Novel Novice: In so many ways, the essays in The Girl Who Was On Fire offer both an academic and a contemporary approach to The Hunger Games – all without feeling clinical or dry. These authors explore a series that readers ADORE; books and characters that people are fiercely attached to – and discuss them in a way that is both thought-provoking and engaging. This book is the perfect opportunity for fans of The Hunger Games to live in this world a little longer, explore themes they’ve already considered more in-depth, and take a second look at a series they already love.

A Blog About Nothing: I loved reading this book and was surprisingly captivated and sucked in from the very first essay, I found it hard to put down and all along it kept me wanting to go back and dive into the amazing series that is The Hunger Games.

Everyday Reading: Reading this book is like going to an English class where your professor suddenly starts pointing out all the symbolism and themes and you think, “wow, I didn’t even like this book and now I want to reread it.” Imagine that happening with a book you actually loved. You could talk for ages about this.

Examiner.com: The Girl Who Was On Fire … takes the book off of the fiction shelves and shines it under a light of present-day reality.

Word for Teens: A must read for any Hunger Games lover, or anybody who just loves looking closely at the intricacies of YA lit.

5MinutesforBooks.com: For fans of The Hunger Games series, The Girl Who Was on Fire serves as the perfect reading companion, one that emphasizes the strengths of the novels and pushes the reader to dig even deeper into the material, to continue to ask questions, draw comparisons, and apply the lessons to one’s own life.

Cinderella in Rubber Shoes: I’ve read so many books after finishing the [Hunger Games] trilogy, but no other dystopian-themed book is able to dislodge it from its special position in my bookworm heart. So when–by sweet serendipity–I stumbled upon a copy of The Girl Who Was on Fire, I had to clamp down the excited giggle that bubbled up my throat. Three words after I finished it: a phenomenal read.

Smash Attack Reads!: Some of the essays brought tears to my eyes as I remember the intense emotion I felt while reading the The Hunger Games. These essays really are a deep inspection of a series that challenged us all. They will make you appreciate the series even more and help sate your sorrow now that it is over. This was my first taste of Smart Pop books, and I will definitely be back for more.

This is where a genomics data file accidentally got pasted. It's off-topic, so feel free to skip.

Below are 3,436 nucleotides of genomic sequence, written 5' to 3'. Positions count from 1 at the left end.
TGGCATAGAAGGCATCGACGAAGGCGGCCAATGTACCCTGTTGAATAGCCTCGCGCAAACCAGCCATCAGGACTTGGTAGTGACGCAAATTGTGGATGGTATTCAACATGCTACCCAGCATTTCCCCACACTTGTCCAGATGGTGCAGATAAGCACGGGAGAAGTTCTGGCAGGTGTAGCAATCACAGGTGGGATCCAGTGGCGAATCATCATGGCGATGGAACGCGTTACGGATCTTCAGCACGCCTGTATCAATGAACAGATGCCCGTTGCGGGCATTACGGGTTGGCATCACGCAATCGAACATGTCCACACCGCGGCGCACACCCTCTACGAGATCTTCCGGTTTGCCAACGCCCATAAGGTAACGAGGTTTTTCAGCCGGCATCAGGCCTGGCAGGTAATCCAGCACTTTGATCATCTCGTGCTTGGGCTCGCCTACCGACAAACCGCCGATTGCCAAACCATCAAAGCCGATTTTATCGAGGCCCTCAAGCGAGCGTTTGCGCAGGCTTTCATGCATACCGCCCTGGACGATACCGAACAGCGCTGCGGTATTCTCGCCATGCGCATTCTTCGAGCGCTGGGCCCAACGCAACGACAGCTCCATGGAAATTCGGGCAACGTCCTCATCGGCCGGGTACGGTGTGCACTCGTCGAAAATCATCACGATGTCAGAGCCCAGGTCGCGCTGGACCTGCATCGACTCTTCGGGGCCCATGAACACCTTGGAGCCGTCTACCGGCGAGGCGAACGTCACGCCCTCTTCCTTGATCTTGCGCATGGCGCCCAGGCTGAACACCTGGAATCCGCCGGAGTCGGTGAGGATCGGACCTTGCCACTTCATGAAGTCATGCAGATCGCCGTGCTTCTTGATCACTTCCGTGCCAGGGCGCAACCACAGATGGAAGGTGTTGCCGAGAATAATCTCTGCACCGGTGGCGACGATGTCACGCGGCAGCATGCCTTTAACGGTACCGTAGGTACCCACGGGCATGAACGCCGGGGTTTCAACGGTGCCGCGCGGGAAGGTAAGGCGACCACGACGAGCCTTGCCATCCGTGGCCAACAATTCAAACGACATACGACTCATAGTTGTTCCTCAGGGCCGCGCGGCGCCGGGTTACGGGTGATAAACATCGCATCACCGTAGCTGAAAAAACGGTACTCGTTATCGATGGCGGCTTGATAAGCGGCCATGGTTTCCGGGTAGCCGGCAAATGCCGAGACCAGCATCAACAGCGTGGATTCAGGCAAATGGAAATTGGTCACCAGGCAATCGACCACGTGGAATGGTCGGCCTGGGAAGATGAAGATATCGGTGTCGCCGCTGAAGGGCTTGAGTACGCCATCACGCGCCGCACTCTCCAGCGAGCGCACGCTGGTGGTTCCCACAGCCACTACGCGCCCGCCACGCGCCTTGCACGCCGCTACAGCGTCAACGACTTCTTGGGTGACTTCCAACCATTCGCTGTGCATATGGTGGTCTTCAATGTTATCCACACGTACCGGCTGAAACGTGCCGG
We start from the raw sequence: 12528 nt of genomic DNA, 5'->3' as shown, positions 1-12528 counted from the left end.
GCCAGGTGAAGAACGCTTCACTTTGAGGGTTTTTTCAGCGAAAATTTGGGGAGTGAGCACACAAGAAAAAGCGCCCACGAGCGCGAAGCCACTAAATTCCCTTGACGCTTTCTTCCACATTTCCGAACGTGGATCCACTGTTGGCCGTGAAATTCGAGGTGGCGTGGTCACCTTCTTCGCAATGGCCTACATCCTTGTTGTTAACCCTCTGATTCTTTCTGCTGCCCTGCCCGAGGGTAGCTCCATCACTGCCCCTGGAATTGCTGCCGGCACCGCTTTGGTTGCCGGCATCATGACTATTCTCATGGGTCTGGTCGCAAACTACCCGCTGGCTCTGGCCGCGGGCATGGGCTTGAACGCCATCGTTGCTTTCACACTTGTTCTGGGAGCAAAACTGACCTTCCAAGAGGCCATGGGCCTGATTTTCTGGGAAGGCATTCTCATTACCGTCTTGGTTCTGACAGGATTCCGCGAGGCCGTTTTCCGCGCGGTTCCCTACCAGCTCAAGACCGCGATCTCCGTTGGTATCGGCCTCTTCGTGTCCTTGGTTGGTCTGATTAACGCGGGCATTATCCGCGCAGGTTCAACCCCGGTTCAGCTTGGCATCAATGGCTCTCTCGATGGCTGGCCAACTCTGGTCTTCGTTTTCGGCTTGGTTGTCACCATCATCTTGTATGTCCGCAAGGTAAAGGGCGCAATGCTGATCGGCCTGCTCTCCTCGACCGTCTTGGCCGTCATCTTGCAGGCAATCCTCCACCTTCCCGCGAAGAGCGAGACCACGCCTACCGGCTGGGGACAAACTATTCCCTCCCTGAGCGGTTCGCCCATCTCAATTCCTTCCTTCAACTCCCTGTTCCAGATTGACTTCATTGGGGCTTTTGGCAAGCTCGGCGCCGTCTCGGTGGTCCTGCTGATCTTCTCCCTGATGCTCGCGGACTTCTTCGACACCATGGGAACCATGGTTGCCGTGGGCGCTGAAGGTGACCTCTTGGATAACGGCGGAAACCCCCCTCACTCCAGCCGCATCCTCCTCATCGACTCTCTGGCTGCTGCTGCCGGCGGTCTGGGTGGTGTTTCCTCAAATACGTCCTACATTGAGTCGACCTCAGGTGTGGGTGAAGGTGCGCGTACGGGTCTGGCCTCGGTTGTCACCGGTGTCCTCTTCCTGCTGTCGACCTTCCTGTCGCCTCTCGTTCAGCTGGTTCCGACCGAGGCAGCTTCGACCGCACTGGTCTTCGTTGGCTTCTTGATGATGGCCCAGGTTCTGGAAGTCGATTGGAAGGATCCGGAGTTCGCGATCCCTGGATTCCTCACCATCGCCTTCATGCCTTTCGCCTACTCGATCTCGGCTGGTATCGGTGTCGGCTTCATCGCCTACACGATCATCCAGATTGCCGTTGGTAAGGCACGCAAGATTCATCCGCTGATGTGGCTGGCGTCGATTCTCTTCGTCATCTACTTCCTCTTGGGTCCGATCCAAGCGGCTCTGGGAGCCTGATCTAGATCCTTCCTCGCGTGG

I’d Rather Be Reading: I loved getting back into the world of Panem. I loved hearing about other people’s love for the story and for Katniss. I loved understanding how Collins’ post-apocalyptic world is far more similar to our own than is comfortable. I loved sharing in the joy of talking books with other people, even if this was definitely one-sided.

A Story Untold: Overall, I liked The Girl Who Was On Fire and felt like I was discussing the Hunger Games with friends all over again. The moving and thought-provoking essays are a definite must-read for every Hunger Games fan!

Charlotte Mecklenburg Library: From romance to family, from fashion to science, this anthology will offer fans new ways to explore all three books of the series again and again. A must read for fans written by fans of the Hunger Games series.

Amy L. Campbell: All of the essays are great jumping points to further discussion about the novels.

The Girl Who Was on Fire (click to read essay excerpts now!) will be available in bookstores in April 2011.

Other mentions of The Girl Who Was on Fire at:

aisleb.tumblr.com
libraryland.tumblr.com

mockingjay.net
thehungergamesblog-ijannet.blogspot.com
www.downwiththecapitol.net
www.greenbeanteenqueen.com
www.hungergamestrilogy.com
www.publishersweekly.com
www.pureimaginationblog.com
www.shelfari.com
www.yabliss.com
www.hungergamestrilogy.net
www.myhungergames.com

 

 

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3 Comments On "Reviews of The Girl Who Was on Fire"

  1. Chuck

    I’m sure I’ll be the only one who says this; but I loved “Foxface.” I kinda wish we could have found out her backstory.

    Reply

    • Logan Hunter

      Hopefully we’ll find out more about her in The World Of The Hunger Games!!!

      Reply

  2. Logan Hunter

    Ever since I opened the first page of THG I have been an Ultimate Tribute! When I was on holiday I was looking at a new book and I saw THG books, and I was like… Gee, if only they brought out new books… Then I saw this. Itnwasn’t what I was looking for but I’ll tell you I was extremely Excited… And I was not in the slightest bit disappointed! I’d say if you want a true knowledge of THG then this is the book for you… Get reading! It is amazing and the Authors are so intelligent!
    -May The Odds Be Ever In Your Favor. Logan Hunter.
    (Follow me on Twitter… @lalogaly) and my HG account for fans before books look at bio… @THGrealfans

    Reply